head of Tyrannosaurus Rex

Fred Williams: Truncation Selection

Fred Williams claims that the ev program uses truncation selection and "thus one of many reasons his program is bogus". (He neglects to detail all the reasons; this is a typical creationist diversionary tactic.)

So what is truncation selection?

Fred William's complaint is invalid. The method used in the Ev program is position in the sort list, NOT the phenotype!

To do truncation selection would mean that we pick a certain number of mistakes and kill all organisms that make more than that number of mistakes. But the program does not do that. Instead, the organisms are sorted by their number of mistakes and the half that make the most mistakes are killed. This means that the 'ante goes up' over time. When the program begins an organism could get away with many mistakes and stay in the surviving half - so long as there are others that make more mistakes. But eventually those others get wiped out and the cutoff is more severe. So the selection criterion is a relative competition and changes with time. It is an evolutionary race, as has been observed many times in nature.


A test by a scientist. Unlike Williams, who is not acting like a scientist, Paul C. Anagnostopoulos decided to test the hypothesis that the method used in Ev was affecting the process. He reports:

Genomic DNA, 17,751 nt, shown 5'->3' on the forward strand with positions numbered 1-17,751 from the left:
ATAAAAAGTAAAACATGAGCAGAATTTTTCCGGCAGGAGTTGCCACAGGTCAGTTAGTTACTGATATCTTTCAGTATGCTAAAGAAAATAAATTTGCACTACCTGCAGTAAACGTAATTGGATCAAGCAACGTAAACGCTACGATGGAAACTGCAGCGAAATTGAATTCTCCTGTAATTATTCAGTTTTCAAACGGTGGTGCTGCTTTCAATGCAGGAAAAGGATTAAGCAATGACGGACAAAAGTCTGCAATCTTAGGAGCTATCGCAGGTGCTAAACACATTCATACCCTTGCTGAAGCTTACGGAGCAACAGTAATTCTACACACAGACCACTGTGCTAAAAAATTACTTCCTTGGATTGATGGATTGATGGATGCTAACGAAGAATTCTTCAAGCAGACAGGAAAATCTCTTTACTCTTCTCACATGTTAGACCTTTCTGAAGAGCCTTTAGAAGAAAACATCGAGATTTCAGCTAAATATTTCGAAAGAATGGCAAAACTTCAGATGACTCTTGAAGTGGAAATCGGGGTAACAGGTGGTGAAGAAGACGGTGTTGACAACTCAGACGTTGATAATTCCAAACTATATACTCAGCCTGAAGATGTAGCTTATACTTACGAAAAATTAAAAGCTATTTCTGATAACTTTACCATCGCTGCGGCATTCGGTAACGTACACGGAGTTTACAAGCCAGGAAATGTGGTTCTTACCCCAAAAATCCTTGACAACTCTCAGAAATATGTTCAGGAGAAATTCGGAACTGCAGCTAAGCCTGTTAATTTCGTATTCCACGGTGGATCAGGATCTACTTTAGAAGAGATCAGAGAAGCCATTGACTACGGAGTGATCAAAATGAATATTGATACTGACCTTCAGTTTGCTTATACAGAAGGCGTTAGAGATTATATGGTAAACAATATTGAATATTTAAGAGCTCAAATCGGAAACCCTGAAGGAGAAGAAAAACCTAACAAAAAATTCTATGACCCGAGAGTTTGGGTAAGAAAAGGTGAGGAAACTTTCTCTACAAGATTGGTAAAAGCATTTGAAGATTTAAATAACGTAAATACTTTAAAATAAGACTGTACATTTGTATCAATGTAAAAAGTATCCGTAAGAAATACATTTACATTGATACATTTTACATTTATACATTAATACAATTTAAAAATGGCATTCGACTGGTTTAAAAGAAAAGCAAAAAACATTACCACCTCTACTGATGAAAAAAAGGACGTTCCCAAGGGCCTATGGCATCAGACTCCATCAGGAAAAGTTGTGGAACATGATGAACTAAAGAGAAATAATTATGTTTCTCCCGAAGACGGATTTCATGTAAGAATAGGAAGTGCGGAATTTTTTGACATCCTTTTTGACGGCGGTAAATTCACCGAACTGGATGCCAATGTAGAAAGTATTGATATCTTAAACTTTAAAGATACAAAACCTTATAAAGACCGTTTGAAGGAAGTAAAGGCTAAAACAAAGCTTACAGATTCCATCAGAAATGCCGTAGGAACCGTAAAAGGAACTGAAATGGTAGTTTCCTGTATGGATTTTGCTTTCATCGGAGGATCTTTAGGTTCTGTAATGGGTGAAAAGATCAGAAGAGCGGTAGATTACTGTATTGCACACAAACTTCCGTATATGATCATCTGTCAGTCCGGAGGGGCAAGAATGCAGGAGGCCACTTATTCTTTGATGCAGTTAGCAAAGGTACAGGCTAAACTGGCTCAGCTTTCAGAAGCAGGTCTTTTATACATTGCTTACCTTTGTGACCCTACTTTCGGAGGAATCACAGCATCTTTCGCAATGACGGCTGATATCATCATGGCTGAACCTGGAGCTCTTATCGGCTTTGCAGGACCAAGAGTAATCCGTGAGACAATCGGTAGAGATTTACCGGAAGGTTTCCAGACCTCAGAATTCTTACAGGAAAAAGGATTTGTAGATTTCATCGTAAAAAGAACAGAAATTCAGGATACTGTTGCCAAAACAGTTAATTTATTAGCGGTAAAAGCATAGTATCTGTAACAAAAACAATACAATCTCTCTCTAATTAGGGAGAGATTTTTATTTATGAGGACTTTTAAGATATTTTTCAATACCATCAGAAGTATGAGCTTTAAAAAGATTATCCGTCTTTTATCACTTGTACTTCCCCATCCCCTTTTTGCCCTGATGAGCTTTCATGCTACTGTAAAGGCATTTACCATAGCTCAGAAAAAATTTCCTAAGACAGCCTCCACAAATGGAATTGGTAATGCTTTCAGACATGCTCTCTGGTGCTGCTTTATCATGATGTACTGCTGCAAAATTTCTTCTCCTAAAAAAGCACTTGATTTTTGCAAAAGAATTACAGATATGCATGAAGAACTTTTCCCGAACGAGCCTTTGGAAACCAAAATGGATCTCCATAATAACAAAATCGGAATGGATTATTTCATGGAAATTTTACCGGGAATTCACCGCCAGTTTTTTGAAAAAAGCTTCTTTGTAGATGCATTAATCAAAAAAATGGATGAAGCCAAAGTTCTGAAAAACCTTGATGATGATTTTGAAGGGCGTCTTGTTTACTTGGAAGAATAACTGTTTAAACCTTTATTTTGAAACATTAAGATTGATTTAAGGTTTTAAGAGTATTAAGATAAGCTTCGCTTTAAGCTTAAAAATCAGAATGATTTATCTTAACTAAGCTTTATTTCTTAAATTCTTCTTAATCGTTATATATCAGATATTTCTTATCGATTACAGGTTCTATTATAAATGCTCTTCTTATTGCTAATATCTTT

I modified Ev so it does not do truncation selection. Instead, it replicates the second-, third-, and fourth-best creatures, replacing the second-, third-, and fourth-worst ones. The best and worst creatures were left alone for good measure. Instead of taking about 800 generations to evolve a perfect creature, it took about 10,000.
Unlike Williams, Paul Anagnostopoulos is acting like a true a scientist. He tested a hypothesis and found that even if Ev were doing 'truncation selection' (which it is not) a different form of selection gives similar results.


Here's a challenge for the creationists: Stop complaining and do a scientific test of your own ideas. Rewrite Ev so that the total number of mistakes of all organisms is computed. Divide the number of mistakes of each organism by this total to get relative mistake scores. Then alter the sorting algorithm to sort probabilistically based on these relative mistake scores. One way to implement this would be to sum the mistakes of two organisms that are being compared and divide each organism's mistakes by that pair wise total. Then pick a random number between 0 and 1 and compare it to that total. Use this to determine whether or not the organisms switch places in the sort. (Note you will have to deal with the special case of zero.) In other words, make the selective process be probabilistic so that there is nothing at all like truncation.

This gauntlet was thrown on the ground on 2005 May 15.

Notice that, since creatioinists stop complaining when defeated, the most extremely difficult part of the challenge above is "do a scientific test of your own ideas"!


2005 Jun 1: Fred Williams Responds:

2005 Aug 31

2006 Nov 28: Solution to the Challenge.
No creationist responded to this by doing the hard work. However a few moments of thought shows that the programming is not necessary. When one adds the mistakes of two organisms and divides by the total the sorting order is preserved. Therefore the results will be the same: Rsequence will still evolve to match Rfrequency.

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origin: 2005 May 14
updated: 2006 Nov 28
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